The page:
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In re Tower Park Props., LLC

United States Court of Appeals, Ninth Circuit

September 28, 2015

IN THE MATTER OF: TOWER PARK PROPERTIES, LLC, Debtor, ALEXANDER HUGHES, Sole Non-Contingent Beneficiary of the Mark Hughes Family Trust, Appellant,
v.
TOWER PARK PROPERTIES, LLC, Appellee

Argued and Submitted, Pasadena, California, June 3, 2015.

Appeal from the United States District Court for the Central District of California. D.C. No. 2:13-cv-01006-GHK. George H. King, Chief District Judge, Presiding.

SUMMARY[**]

Bankruptcy

The panel affirmed the district court's judgment dismissing for lack of standing Alexander Hughes' appeal from the bankruptcy court's order approving a settlement agreement in the Chapter 11 bankruptcy of Tower Park Properties, LLC.

The panel held that a beneficiary of a trust who disagrees with the way the trust was administered by former trustees is not a " party in interest" under 11 U.S.C. § 1109(b) with standing to object to the bankruptcy court's approval of a settlement agreement between a debtor, creditor entities held by the trust, and the former trustees, at least where the beneficiary's interests are adequately represented by a party-in-interest trustee.

Scott D. Bertzyk (argued), Eric V. Rowen, Howard J. Steinberg, Kevin P. Garland, Karin Bohmholdt, and Matthew R. Gershman, Greenberg Traurig, LLP, Los Angeles, California, for Appellant.

Jeremy V. Richards (argued) and Dean A. Ziehl, Pachulski, Stang, Ziehl & Jones LLP, Los Angeles, California; David B. Golubchik and Daniel H. Reiss, Levene, Neale, Bender, Yoo & Brill L.L.P., Los Angeles, California, for Appellee.

Before: Raymond C. Fisher and Jay S. Bybee, Circuit Judges and Elizabeth E. Foote,[*] District Judge. Opinion by Judge Bybee.

OPINION

Page 451

BYBEE, Circuit Judge:

The Bankruptcy Code confers a " right to be heard" with respect to " any issue in a

Page 452

case under [Chapter 11]" on any " party in interest." 11 U.S.C. § 1109(b). We have previously held that party-in-interest status is a necessary prerequisite to bankruptcy standing. In re Thorpe Insulation Co., 677 F.3d 869, 884 (9th Cir. 2012). In this case, we consider whether a beneficiary of a trust who disagrees with the way the trust was administered by former trustees is a " party in interest" with standing to object to the bankruptcy court's approval of a settlement agreement between a debtor, creditor entities held by the trust, and the former trustees.[1] We hold that the trust beneficiary does not have party-in-interest standing under § 1109(a) to object to the settlement, at least where his interests are adequately represented by a party-in-interest trustee. We thus affirm the judgment of the district court dismissing this case for lack of standing.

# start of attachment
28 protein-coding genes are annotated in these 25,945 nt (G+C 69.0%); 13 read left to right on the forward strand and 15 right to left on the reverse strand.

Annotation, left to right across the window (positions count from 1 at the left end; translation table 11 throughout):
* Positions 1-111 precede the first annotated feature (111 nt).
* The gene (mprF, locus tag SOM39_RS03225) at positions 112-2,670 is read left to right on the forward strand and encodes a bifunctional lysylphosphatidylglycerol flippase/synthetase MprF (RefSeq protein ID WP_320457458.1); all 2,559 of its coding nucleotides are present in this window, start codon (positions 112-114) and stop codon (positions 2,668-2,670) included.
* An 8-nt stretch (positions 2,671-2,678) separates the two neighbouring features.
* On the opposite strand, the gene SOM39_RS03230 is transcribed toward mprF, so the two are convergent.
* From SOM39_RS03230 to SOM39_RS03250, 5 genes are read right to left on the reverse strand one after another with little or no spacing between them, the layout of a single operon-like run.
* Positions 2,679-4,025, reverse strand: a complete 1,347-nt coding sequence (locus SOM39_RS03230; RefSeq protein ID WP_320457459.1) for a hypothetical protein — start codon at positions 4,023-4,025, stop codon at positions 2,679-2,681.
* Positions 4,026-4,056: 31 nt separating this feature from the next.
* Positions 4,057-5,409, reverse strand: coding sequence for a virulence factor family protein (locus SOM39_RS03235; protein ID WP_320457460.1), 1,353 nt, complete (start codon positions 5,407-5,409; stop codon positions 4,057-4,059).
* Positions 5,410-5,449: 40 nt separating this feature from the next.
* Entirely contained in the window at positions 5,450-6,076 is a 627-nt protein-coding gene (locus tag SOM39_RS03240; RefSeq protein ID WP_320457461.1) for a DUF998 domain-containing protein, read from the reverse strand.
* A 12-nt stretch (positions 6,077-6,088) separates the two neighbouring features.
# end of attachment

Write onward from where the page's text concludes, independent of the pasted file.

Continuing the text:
I

A. The Facts

Appellant Alexander Hughes (" Hughes" ) is the only son of Mark Hughes, the founder of Herbalife who passed away in 2000, and is the sole, non-contingent beneficiary of the Mark Hughes Family Trust (" Trust" ). Mark Hughes' estate had an estimated worth of over $300 million at the time of his death, and the bulk of his estate was placed in the Trust. See Hughes v. Klein, 2015 WL 1455981, at *1 (Cal. Ct.App. Mar. 30, 2015) (unpublished). The Trust principal must remain in the Trust, per Mark Hughes' instructions, until Alexander turns 35 in 2026. Id. Before his death, Mark Hughes named three successor trustees to the Trust: Conrad Lee Klein, Christopher Pair, and Jack Reynolds. Id. Once they assumed responsibility for the Trust, the trustees agreed that Klein would act as the lead, full-time trustee and manager of the Trust's various corporate holdings. Id. The Trust owns two LLC's relevant here: Hughes Investment Partnership, LLC (" HIP" ) and MH Holdings II H, LLC (" MH II" ) (together, the " Hughes Entities" ). Virtually all of the Trust's assets are held either by one of the Hughes Entities or another LLC owned by the Trust.